KANSAS CITY, Mo. — Missouri Gov. Mike Parson has appointed a new member to the Kansas City Board of Police Commissioners.
Dawn Cramer will fill the seat left earlier this year by former Commissioner Nathan Garrett.
Garrett was opposed to reallocating KCPD's funds, as Mayor Quinton Lucas announced he would do, and fought for the BOPC to remain in control of the police department.
KCPD is one of the only police departments in the country that is controlled by the state, as opposed to local government, which will continue to be a topic for discussion as Cramer takes her seat.
Cramer has lived in Kansas City since 2007, after relocating from Dallas, Texas. She works for Cramer Capital Management, a company she also started in 2007, after a career working in the airline industry.
She founded the Women’s Mastermind Program in 2012, which offers help to women who run small businesses, and the "Let’s Get Jazzed” event, which has raised money for Newhouse, a shelter for battered women.
Cramer currently serves as a member of the Clay County Domestic Violence Board and was a past board member of the Heartland Foundation and Good Shepard Center.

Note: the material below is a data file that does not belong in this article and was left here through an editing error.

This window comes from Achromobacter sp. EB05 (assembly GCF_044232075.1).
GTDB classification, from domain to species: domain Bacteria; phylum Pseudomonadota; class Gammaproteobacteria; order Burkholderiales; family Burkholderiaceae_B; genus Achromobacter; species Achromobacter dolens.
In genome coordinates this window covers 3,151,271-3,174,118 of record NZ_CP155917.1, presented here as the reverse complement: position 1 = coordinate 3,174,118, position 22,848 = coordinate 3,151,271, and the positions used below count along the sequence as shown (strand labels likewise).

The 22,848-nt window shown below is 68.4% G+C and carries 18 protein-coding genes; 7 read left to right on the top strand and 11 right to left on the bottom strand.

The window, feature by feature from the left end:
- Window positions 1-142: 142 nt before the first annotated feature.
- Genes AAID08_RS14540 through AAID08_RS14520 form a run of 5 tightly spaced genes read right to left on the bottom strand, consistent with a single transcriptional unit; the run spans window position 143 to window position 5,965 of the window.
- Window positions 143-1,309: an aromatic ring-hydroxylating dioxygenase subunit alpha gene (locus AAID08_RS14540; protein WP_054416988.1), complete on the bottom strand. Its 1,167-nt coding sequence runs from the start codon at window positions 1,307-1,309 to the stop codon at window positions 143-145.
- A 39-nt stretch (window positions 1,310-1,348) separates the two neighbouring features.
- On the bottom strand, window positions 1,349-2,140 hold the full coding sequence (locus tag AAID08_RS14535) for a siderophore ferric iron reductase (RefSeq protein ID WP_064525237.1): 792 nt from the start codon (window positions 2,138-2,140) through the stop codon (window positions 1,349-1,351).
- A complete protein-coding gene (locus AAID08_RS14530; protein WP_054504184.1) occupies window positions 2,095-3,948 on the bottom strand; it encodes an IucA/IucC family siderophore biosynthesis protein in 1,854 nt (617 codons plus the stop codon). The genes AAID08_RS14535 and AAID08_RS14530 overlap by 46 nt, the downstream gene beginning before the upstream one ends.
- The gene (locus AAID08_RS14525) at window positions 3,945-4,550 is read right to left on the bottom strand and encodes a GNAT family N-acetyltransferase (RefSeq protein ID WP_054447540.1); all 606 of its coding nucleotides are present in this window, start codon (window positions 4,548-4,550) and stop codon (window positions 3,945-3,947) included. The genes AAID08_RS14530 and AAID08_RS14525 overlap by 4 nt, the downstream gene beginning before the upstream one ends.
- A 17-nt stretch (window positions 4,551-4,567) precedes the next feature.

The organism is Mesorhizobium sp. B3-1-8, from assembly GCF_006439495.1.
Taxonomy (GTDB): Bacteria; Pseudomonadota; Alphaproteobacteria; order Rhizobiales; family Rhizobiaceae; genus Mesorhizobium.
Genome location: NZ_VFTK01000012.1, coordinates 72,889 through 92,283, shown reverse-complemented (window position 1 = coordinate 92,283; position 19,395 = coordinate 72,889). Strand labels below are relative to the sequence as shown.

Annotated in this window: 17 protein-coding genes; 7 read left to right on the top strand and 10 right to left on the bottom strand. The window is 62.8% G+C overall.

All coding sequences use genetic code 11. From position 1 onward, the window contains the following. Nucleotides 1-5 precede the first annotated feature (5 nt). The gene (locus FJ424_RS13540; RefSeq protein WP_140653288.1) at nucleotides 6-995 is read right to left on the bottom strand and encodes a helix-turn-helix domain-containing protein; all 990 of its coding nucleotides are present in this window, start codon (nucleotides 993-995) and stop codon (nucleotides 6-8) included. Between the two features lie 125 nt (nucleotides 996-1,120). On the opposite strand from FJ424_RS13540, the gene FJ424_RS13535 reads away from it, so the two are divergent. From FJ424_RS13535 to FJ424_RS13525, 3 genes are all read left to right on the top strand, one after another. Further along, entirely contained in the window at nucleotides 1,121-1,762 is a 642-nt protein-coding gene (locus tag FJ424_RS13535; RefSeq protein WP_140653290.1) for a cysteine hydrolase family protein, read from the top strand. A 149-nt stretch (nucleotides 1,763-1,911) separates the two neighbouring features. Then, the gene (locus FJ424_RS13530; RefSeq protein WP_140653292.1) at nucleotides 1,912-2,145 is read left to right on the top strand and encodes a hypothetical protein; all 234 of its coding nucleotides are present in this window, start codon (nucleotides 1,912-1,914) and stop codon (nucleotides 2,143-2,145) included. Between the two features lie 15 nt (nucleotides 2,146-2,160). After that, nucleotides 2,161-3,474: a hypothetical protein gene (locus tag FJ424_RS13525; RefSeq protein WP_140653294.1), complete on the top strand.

Kansas City Mayor Quinton Lucas, who also sits on the Board of Police Commissioners, released a statement in response to her appointment.
"Earlier this year, I recommended to the Governor's office a bipartisan set of candidates with long experience in Kansas City's civic community for consideration for appointment to this important position. As is his right, he elected not to choose from that group," Lucas said. "I do not know Ms. Cramer, but look forward to meeting her and working with her, so that no more mothers and fathers need to bury their children due to violence on our city's streets."
Lucas also drew attention to violent crime in the city.
“Kansas City this week surpassed 100 murders for the year—putting us on pace to experience yet again one of the deadliest years in Kansas City history," Lucas said. "As the body charged with ensuring the safety of Kansas Citians, the Board of Police Commissioners must commit to changing the status quo in policy that keeps us near the top of the list of America's most violent cities."